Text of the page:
Non-violent and Peaceful Protesters

Seabrook Nuclear Power Plant civil disobedience

Early in my career I was lucky enough to participate as one of many attorneys representing Clamshell Alliance activists committing civil disobedience at the Seabrook Nuclear Power Plant construction site.  In May, 1977 over 2,000 protestors camped out and occupied the site, and 1,414 were arrested.  We helped prepare protesters for the likelihood that they would be arrested and incarcerated, wrote a pro-se handbook, and supported them during their incarceration and trials.

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Vermont Yankee Direct Action

More recently I worked with Massachusetts and Vermont attorneys representing Safe and Green Energy Alliance (SAGE Alliance) protesters who were arrested at the Vermont Yankee Entergy site in Vernon, VT.  In addition to the dangers of nuclear power and the storing of spent fuel rods, protestors cited to numerous safety hazards at the plant.  Refusing to leave Vermont Entergy’s headquarters, they were peacefully arrested. In September, 2013 Vermont Entergy announced that it would be closing Vermont Yankee at the end of 2014.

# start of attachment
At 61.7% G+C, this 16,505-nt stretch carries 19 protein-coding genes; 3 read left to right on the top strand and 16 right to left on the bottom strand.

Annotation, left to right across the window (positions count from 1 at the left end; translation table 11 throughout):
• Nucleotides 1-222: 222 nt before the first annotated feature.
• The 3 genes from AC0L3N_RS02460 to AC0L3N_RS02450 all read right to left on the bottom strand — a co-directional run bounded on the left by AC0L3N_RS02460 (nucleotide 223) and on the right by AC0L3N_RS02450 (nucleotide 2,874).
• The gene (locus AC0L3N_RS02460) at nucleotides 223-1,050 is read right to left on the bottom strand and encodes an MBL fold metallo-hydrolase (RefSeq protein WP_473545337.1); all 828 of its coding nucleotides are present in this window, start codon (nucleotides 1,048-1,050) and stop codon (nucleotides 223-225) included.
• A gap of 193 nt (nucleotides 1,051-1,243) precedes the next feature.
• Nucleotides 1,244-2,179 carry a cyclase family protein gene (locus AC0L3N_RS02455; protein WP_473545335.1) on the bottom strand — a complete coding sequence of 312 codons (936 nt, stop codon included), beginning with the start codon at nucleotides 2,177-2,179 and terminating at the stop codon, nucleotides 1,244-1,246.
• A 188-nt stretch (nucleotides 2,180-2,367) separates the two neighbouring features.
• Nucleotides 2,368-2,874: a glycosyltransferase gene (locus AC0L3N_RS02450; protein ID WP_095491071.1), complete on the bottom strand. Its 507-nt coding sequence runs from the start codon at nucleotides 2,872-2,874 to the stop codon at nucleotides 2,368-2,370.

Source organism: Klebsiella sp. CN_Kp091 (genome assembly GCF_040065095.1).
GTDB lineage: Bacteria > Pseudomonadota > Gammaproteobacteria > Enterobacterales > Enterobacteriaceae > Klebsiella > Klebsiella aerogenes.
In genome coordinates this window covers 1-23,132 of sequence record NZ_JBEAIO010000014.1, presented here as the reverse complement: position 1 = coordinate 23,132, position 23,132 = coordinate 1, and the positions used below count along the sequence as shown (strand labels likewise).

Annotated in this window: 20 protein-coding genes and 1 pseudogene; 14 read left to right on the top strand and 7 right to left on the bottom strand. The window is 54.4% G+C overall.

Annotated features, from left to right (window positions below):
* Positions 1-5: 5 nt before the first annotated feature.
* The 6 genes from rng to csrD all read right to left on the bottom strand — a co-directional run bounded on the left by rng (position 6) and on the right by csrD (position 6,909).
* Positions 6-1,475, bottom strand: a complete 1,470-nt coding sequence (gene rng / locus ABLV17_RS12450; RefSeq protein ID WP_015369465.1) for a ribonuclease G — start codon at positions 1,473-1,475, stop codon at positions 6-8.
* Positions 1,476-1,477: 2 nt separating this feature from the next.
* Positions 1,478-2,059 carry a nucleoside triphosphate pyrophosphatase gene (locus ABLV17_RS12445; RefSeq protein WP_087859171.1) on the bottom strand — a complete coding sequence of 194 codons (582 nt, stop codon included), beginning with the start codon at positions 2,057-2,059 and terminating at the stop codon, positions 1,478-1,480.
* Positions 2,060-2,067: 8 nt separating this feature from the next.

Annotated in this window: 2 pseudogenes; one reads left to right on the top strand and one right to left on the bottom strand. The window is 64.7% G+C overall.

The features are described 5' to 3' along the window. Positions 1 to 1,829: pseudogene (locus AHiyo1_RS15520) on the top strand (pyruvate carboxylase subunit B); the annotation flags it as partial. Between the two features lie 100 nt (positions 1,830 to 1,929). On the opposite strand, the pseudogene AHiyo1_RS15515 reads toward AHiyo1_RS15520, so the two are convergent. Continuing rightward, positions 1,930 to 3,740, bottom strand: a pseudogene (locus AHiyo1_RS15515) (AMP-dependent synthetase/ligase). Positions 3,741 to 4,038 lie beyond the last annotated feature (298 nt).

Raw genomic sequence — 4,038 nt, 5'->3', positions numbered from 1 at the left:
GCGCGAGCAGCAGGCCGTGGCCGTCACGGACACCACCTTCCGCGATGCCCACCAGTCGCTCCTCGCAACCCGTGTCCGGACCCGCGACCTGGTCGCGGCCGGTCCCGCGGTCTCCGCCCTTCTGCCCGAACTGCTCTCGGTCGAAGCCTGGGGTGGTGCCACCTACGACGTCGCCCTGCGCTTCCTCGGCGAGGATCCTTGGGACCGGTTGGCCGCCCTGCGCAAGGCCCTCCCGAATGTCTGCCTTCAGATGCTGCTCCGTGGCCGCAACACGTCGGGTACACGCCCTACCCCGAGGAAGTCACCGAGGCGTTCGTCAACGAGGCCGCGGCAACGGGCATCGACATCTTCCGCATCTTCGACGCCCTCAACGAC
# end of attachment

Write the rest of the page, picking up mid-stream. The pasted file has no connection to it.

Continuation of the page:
Preparing for civil disobedience

Prior to taking part in a direct action and civil disobedience, you and other protestors will participate in significant planning and logistics. You will contact lawyers to assist in educating future arrestees and support persons regarding the law, the police, and what to expect from the court system. Often, you will want lawyers to be present during the arrests, accompany arrestees to booking locations, and represent persons who have been arrested. Some protestors decide to represent themselves, but are still interested in the preparation work performed by lawyers supporting the action. Lawyers play a secondary role, as it is the persons who are being arrested and members of their support groups who decide how the protest will proceed. Under all circumstances the protest should be peaceful and non-violent.

 

  Resources